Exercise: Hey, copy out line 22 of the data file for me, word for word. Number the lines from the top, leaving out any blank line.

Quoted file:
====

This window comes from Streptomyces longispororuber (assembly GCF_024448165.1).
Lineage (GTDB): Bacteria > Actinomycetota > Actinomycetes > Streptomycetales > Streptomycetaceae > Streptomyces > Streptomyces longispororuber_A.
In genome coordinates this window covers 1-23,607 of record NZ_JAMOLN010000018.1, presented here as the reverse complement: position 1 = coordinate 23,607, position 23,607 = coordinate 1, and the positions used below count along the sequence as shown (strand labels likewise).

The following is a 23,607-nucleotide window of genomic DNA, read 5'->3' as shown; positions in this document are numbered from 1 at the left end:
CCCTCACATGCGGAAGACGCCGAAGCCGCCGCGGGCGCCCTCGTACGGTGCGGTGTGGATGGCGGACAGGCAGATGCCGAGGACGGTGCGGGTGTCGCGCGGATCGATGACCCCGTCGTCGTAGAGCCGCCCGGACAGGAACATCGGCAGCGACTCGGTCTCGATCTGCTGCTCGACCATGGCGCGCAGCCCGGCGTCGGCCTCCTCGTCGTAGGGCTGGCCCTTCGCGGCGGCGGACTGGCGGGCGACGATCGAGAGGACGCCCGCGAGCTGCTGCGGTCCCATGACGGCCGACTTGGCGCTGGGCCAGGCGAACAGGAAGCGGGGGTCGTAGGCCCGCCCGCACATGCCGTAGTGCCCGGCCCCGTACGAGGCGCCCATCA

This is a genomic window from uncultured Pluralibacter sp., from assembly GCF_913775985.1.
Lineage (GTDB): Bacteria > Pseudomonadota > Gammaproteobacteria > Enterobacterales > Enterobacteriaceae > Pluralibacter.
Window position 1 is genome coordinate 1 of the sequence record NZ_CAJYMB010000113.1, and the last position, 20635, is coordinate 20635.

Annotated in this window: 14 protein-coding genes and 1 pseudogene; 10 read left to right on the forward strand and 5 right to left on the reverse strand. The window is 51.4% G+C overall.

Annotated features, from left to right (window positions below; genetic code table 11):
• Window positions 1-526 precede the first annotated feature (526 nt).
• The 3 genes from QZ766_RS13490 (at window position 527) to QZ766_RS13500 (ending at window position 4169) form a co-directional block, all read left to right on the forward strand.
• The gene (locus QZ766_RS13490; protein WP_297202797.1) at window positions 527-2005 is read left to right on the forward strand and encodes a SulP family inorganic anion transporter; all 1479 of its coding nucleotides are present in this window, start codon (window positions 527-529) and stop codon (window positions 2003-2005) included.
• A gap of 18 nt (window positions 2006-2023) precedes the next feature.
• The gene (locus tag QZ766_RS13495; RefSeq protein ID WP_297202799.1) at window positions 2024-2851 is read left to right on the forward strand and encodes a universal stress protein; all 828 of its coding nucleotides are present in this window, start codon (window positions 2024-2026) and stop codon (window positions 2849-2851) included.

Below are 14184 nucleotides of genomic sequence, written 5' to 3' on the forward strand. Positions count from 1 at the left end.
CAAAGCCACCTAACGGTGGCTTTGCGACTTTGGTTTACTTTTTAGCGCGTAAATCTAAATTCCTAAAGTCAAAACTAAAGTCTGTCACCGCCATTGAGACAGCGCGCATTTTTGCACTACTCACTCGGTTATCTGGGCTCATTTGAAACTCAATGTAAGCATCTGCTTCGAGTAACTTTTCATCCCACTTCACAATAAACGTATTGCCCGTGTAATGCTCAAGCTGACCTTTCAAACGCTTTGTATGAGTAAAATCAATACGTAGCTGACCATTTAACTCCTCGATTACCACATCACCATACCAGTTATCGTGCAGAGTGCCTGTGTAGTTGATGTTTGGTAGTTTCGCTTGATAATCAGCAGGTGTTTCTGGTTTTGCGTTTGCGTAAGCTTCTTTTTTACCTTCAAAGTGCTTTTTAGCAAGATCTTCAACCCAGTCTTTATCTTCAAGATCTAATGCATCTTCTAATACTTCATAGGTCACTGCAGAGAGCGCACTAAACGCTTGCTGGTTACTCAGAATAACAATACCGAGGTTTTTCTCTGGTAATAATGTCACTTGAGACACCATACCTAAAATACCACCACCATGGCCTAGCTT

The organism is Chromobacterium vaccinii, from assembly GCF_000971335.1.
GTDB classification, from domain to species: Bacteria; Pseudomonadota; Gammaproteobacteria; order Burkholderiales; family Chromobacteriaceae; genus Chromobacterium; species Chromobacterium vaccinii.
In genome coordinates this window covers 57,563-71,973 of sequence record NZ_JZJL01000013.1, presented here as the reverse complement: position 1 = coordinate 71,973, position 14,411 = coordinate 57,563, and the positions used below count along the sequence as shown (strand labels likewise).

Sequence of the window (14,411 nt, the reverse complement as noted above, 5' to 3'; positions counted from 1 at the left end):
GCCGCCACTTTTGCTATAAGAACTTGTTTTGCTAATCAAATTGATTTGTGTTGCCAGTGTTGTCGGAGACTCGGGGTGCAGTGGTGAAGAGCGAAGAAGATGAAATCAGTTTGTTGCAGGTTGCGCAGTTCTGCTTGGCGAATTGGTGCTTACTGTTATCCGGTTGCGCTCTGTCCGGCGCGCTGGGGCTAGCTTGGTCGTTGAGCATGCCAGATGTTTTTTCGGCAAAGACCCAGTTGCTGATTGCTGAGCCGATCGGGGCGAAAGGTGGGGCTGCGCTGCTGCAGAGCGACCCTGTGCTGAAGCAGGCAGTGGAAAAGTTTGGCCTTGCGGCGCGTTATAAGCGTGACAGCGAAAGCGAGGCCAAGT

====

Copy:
GCCGCCACTTTTGCTATAAGAACTTGTTTTGCTAATCAAATTGATTTGTGTTGCCAGTGTTGTCGGAGACTCGGGGTGCAGTGGTGAAGAGCGAAGAAGATGAAATCAGTTTGTTGCAGGTTGCGCAGTTCTGCTTGGCGAATTGGTGCTTACTGTTATCCGGTTGCGCTCTGTCCGGCGCGCTGGGGCTAGCTTGGTCGTTGAGCATGCCAGATGTTTTTTCGGCAAAGACCCAGTTGCTGATTGCTGAGCCGATCGGGGCGAAAGGTGGGGCTGCGCTGCTGCAGAGCGACCCTGTGCTGAAGCAGGCAGTGGAAAAGTTTGGCCTTGCGGCGCGTTATAAGCGTGACAGCGAAAGCGAGGCCAAGT